4 Applications

In this section, we present an application of the developed method, in which the flexibility in the power consumption of a building, around a nominal consumption profile, is characterized by means of a simple battery. This is highly desirable for assessing the capabilities of buildings to participate in demand response programs, in which participants are rewarded for their flexibility in consumption.

We consider a simplified problem, where the external disturbances, such as weather, occupancy and solar radiation, are considered to be perfectly forecast and periodic. In a practical setting, the controller should also be robustified against uncertainty in the external disturbances, but we omit this issue in order to underline the presented methodology. Under the assumption of fully known disturbances and the linearity of the system, the building model can be described by (1). We further assume that the thermal power consumption of the building is equal to the electricity consumption of the HVAC system. The building and the external disturbances represent a small office building in summer conditions, for which the model is obtained with the OpenBuild toolbox [gorecki_openbuild_2014]. The building consists of three zones and the power input to each zone is considered as a separate input. The total power consumption of the HVAC system of the building is simply the sum of all inputs:


where is a vector of ones and represents the total power consumption of the HVAC system. The HVAC system is required to satisfy the temperature constraints in each zone.

For the consumption flexibility description, we use the following battery model, with constraints on the state-of-charge , and the rate of charge .


For a finite horizon length of , the constrained model (24) serves as a reference generator and describes the polytopic reference set , as the set of admissible power input trajectories of the battery. We fix the shape of by setting the battery parameters as;


Given these constraints, the reference set is fully parameterized by the maximum power limit :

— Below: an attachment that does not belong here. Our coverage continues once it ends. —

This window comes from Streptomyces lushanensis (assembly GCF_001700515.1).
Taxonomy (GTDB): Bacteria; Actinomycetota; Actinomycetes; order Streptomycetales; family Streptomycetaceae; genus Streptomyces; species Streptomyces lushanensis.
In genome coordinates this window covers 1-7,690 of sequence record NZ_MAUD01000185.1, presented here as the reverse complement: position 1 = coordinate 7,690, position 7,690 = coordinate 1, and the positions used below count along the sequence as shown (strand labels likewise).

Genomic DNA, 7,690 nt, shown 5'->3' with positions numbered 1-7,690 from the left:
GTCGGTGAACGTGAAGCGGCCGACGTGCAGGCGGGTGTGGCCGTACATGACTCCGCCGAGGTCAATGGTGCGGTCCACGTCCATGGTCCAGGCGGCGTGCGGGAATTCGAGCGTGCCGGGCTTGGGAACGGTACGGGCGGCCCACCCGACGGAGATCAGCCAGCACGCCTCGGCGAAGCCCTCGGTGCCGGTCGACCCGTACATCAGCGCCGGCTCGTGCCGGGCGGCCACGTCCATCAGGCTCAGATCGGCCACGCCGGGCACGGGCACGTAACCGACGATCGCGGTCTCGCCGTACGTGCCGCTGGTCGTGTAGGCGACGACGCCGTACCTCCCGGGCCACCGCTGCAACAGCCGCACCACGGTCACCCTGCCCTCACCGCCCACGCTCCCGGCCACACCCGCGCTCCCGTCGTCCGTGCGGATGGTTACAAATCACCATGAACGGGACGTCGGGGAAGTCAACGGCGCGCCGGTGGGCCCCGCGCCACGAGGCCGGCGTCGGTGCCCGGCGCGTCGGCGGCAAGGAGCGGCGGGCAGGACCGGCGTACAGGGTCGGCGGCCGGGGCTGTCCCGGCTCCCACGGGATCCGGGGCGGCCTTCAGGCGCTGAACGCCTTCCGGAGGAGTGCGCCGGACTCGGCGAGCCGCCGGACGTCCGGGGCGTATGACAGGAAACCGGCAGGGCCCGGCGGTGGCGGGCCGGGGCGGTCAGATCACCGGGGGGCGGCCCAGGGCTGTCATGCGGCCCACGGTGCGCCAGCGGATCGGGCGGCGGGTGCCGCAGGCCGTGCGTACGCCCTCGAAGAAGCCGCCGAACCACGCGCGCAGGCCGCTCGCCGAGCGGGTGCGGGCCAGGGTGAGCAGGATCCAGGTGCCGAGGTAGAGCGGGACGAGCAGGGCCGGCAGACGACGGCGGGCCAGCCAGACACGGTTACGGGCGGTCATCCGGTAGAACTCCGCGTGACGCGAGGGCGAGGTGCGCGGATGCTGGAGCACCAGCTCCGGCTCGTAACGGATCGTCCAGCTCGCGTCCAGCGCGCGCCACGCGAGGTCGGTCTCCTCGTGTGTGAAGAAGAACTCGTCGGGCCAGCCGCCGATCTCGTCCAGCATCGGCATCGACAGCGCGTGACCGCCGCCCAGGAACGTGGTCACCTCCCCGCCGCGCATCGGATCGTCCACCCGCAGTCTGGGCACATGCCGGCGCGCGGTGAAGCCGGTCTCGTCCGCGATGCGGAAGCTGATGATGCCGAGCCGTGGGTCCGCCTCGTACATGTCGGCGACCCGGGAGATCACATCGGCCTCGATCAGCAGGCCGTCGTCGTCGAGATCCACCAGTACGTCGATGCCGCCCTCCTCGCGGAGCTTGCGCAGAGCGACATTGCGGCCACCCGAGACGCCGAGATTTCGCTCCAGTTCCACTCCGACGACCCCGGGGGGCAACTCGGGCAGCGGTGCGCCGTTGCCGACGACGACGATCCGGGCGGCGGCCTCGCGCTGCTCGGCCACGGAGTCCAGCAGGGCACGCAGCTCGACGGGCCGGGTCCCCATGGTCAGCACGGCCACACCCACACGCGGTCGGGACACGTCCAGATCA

where and can be constructed according to (24) and (25). Since is a scalar, can be re-formulated as:


where represents the nominal power consumption trajectory of the HVAC system during the active period of demand response participation.

For the cost function of the building, we consider the case where the building is asked for symmetric up - down flexibility and only paid for the power limits. At the beginning of each day, the building finds the optimal battery it can support for a specific activation period, and the corresponding affinely parameterized control policy that guarantees input trackability of all possible battery trajectories. The building then offers the corresponding power limits to the demand response operator, while minimizing its cost for the next day. The optimal reference set commitment problem to be solved by the building is given by:


where represents the nominal power consumption over the whole horizon. The linear cost function represents the cost of electricity and flexibility reward paid to the building for the active period. The flexibility reward is taken to be twice the price of electricity. The extra cost that might arise from the tracking realizations are assumed to be compensated. The battery is only defined during the activation period, which covers 10 hours and is between 8:00 and 18:00. The reference signal is updated every hour, which is the discretization time step of the problem. The building uses predictions for the next day and also aims for a periodic steady state with a period of one day. Thus, the horizon length is , with an additional steps for the periodic steady state.

The control policy resulting from the optimization is simulated with randomly drawn samples from the reference set, as shown in Figure 1. The flexibility captured by the optimally scaled battery ensures a storage capacity of with a power range of , which represents 36% of the maximum nominal consumption of the HVAC system, standing at .

Figure 1: Randomly sampled open loop trajectories, where the building uses affinely parameterized control policy found at the initial step. The top three figures represent the evolution of building outputs, inputs, and total power consumption of the HVAC system, while the last two figures show the flexibility signal and the state-of-charge described by the battery equations (24). Note that the second day of the simulation represents the periodic steady states computed by the control policy.

5 Conclusion

We demonstrate in this paper how to certify in advance that a system can track (as a function of its inputs) references drawn from a reference signal set. The method utilizes a causal affine reference feedback policy to formulate a convex optimization problem that certifies trackability on a finite horizon window. Use of a terminal invariant set constraint also certifies that the system stays feasible indefinitely after the tracking period. The tracking reference set can be optimized tractably in some cases, allowing one to find the largest dimension-wise scaling of a set that can be tracked. An implicit characterization of a terminal set as the set of all feasible steady states is proposed for this particular setup. Results are illustrated by computing the power consumption flexibility of a building HVAC system.